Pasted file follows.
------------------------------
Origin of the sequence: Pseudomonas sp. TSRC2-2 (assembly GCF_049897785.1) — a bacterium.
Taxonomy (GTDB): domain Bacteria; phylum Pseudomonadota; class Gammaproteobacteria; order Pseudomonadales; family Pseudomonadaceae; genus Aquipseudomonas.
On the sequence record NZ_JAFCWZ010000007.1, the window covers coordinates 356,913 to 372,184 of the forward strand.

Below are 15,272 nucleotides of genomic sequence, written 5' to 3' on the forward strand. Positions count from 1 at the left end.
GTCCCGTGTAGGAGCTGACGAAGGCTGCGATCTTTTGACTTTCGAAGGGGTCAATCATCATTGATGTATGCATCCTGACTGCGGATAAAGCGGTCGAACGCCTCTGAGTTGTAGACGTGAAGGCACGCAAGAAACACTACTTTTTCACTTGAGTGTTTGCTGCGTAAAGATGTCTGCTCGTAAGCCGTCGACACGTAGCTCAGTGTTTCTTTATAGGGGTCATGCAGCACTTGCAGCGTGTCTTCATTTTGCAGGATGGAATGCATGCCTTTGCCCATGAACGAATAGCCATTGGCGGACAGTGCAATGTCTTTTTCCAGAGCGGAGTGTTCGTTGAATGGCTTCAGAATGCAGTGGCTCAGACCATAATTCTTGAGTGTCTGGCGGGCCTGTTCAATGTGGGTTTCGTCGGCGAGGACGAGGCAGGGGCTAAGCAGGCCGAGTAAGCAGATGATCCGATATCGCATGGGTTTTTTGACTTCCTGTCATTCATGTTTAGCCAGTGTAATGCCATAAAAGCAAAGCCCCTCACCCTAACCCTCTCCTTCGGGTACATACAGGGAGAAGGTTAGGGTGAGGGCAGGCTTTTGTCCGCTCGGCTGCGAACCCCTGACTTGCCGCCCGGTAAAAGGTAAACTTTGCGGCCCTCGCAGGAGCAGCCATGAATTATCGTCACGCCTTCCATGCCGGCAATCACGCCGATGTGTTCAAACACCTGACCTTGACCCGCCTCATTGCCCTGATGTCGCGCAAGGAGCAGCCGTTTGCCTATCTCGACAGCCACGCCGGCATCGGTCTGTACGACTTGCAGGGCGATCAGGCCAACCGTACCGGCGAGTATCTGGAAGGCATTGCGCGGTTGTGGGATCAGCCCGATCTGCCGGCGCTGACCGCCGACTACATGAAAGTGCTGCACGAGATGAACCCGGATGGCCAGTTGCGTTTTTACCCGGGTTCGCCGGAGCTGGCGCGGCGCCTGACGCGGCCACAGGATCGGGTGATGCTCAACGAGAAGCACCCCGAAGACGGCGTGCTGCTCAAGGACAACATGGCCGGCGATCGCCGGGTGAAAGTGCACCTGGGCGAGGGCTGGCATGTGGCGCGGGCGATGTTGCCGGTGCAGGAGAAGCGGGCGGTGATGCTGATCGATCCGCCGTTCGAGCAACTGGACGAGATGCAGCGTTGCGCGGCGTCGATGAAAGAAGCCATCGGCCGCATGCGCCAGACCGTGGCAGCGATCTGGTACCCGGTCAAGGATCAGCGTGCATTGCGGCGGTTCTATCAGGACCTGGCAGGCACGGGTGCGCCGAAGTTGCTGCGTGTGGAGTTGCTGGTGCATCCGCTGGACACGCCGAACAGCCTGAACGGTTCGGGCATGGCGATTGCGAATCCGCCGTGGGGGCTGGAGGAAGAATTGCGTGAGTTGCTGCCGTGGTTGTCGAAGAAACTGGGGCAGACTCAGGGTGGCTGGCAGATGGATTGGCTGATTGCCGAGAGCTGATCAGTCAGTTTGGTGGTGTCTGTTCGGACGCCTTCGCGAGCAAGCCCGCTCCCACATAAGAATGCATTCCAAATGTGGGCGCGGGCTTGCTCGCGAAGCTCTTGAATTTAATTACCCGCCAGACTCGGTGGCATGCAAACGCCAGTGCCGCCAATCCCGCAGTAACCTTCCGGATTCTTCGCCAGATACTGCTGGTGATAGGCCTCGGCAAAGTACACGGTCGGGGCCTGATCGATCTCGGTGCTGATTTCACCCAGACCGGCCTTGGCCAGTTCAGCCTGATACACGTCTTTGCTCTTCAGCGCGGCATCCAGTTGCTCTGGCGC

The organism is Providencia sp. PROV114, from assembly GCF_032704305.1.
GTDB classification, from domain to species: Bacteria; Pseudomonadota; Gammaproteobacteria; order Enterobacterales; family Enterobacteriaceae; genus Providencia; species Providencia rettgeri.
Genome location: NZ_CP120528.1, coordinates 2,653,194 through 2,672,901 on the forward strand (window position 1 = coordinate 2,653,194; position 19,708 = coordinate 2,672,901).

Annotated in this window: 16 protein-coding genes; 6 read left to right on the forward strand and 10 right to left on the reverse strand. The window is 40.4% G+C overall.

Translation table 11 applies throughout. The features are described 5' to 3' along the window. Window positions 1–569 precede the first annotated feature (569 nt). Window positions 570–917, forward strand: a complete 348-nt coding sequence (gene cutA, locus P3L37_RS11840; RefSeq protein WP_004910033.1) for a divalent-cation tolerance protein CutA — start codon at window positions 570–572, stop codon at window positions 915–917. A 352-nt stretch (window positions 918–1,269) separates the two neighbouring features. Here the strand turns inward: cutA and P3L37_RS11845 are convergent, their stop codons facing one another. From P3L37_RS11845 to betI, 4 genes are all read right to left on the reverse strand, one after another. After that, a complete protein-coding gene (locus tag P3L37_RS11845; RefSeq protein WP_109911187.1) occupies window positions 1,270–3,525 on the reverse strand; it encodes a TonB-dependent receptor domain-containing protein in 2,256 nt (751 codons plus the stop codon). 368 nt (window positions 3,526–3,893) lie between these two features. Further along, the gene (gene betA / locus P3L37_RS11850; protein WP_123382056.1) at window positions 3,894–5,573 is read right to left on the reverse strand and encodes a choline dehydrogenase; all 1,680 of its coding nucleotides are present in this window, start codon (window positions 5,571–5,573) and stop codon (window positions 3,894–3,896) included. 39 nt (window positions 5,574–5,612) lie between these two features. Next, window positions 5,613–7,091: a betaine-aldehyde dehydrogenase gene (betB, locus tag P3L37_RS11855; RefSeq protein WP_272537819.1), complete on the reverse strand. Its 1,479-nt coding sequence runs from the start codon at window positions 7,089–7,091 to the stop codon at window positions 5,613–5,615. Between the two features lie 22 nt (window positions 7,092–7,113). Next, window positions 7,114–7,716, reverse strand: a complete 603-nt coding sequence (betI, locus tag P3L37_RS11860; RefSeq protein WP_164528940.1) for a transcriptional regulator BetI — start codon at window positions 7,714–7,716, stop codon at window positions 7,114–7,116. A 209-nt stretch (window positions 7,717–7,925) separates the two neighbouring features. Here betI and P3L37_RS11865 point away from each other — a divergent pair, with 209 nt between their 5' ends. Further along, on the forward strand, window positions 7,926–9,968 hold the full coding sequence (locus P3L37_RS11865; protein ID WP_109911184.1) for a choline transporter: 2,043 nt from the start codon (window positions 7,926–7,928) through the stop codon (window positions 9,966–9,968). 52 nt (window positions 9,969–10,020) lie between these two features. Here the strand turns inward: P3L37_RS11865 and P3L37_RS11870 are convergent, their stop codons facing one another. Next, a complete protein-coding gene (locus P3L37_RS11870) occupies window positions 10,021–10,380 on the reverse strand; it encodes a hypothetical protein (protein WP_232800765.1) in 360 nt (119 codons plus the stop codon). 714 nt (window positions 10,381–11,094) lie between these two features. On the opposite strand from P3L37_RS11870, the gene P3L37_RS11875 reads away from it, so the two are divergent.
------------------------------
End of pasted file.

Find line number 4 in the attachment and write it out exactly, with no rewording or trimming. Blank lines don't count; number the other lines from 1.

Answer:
Below are 15,272 nucleotides of genomic sequence, written 5' to 3' on the forward strand. Positions count from 1 at the left end.